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Functionally defective germline variants of sialic acid acetylesterase in autoimmunity

Abstract

Sialic acid acetylesterase (SIAE) is an enzyme that negatively regulates B lymphocyte antigen receptor signalling and is required for the maintenance of immunological tolerance in mice1,2. Heterozygous loss-of-function germline rare variants and a homozygous defective polymorphic variant of SIAE were identified in 24/923 subjects of European origin with relatively common autoimmune disorders and in 2/648 controls of European origin. All heterozygous loss-of-function SIAE mutations tested were capable of functioning in a dominant negative manner. A homozygous secretion-defective polymorphic variant of SIAE was catalytically active, lacked the ability to function in a dominant negative manner, and was seen in eight autoimmune subjects but in no control subjects. The odds ratio for inheriting defective SIAE alleles was 8.6 in all autoimmune subjects, 8.3 in subjects with rheumatoid arthritis, and 7.9 in subjects with type I diabetes. Functionally defective SIAE rare and polymorphic variants represent a strong genetic link to susceptibility in relatively common human autoimmune disorders.

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Figure 1: Analysis of SIAE variants from subjects with autoimmunity.
Figure 2: Analysis of SIAE variants from controls
Figure 3: Analysis of SIAE mutants in terms of secretion, in vitro dominant interfering activity, and effect on induced cell surface 9- O -acetylation of sialic acid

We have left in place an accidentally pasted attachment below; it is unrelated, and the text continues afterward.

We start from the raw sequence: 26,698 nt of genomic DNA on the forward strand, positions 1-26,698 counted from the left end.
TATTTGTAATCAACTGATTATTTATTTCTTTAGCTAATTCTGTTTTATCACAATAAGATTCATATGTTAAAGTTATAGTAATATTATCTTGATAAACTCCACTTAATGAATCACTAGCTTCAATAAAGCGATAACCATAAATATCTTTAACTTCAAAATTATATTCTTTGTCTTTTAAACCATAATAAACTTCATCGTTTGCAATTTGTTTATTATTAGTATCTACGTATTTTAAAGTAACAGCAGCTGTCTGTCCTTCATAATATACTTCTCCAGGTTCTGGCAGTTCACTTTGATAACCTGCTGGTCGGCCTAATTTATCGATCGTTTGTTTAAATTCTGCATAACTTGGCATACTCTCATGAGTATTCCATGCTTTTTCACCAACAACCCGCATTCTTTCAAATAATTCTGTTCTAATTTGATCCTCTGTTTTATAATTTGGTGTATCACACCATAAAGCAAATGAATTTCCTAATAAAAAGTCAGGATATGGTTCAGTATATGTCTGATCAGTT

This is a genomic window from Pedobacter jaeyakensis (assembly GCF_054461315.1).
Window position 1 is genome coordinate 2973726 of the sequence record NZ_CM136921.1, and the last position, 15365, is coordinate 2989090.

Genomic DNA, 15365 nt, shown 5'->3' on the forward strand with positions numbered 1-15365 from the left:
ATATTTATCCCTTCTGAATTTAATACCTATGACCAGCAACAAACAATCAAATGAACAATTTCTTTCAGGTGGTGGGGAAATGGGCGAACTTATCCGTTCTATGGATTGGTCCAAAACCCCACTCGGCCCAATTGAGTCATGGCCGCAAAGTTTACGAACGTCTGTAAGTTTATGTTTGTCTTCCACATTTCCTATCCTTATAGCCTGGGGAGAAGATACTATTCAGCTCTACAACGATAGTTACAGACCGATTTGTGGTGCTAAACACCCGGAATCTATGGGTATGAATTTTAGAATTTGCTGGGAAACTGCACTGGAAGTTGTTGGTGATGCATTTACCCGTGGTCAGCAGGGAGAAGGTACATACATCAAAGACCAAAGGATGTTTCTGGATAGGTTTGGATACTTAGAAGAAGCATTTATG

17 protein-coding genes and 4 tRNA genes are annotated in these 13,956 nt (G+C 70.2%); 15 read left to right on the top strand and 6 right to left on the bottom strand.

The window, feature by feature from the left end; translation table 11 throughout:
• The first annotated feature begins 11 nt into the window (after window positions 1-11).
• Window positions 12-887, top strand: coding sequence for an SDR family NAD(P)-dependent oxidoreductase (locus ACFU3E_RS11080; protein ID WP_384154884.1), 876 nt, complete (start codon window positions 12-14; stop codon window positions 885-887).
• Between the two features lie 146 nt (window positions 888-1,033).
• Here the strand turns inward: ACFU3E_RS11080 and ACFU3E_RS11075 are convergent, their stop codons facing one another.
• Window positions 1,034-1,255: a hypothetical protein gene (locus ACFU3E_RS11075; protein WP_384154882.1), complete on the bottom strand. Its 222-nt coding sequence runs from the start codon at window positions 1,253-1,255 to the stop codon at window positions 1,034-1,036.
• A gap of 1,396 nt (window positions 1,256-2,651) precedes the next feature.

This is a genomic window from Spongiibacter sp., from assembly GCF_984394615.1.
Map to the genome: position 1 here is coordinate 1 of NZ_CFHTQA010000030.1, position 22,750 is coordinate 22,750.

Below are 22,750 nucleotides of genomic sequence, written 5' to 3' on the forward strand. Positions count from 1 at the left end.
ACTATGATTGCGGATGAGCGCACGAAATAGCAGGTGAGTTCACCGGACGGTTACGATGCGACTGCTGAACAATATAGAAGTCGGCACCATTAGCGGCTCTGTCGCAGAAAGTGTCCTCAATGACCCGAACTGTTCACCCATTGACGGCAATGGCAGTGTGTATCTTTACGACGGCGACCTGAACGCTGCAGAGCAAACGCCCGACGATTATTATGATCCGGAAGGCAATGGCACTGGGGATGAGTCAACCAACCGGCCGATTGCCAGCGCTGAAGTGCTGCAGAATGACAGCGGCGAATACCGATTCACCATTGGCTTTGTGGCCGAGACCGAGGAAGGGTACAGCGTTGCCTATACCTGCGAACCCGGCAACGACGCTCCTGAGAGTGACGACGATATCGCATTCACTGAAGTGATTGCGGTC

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Acknowledgements

We thank M. Cohen for coordinating the recall of inflammatory bowel disease patients, and K. Pedrick and E. Chung for their contributions. These studies were supported by grants from the Alliance for Lupus Research, the Center for the Study of Inflammatory Bowel Disease at MGH, and the NIH (AI 064930, AI 076505, and AR 058481) to S.P. and a grant to M.E.M. (NS 32765). P.K.G. acknowledges NIH support for NARAC (AR 044422 and AR 022263) and MADGC (AI 068759). The NIDDK is acknowledged for making samples available from the EDIC collection of its DNA repository. D.W.B. acknowledges the Intramural program of the National Human Genome Research Institute at NIH.

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S.P. was responsible for overall study design and writing the manuscript. S.P. and A.C. initiated this study. S.P.P., H.L., J.M., D.R.D., D.W.B., S.L., T.G., M.E.M., K.N.T., R.E., A.C., E.D. and S.P. contributed to sequencing and sequence analysis. I.S. cloned the full-length human SIAE. I.S., V.C., S.D. and I.N. performed mutagenesis, and I.S., S.P.P., K.H., V.C., K.N.T. and A.C. performed functional analyses. V.C. performed association studies, dominant negative analyses and metabolic labelling studies. J.F., A.L. and P.K.G. performed the Principal Components Analysis, and M.M., P.K.G., J.H.S., T.W.B., B.S., D.K.P., J.K., D.H., P.L.D.J., D.C. and D.B. provided annotated clinical material. A.V. provided advice on enzymology. Statistical analyses were performed by Y.C., I.N. and S.P.

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Correspondence to Shiv Pillai.

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The authors declare no competing financial interests.

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Surolia, I., Pirnie, S., Chellappa, V. et al. Functionally defective germline variants of sialic acid acetylesterase in autoimmunity. Nature 466, 243–247 (2010). https://doi.org/10.1038/nature09115

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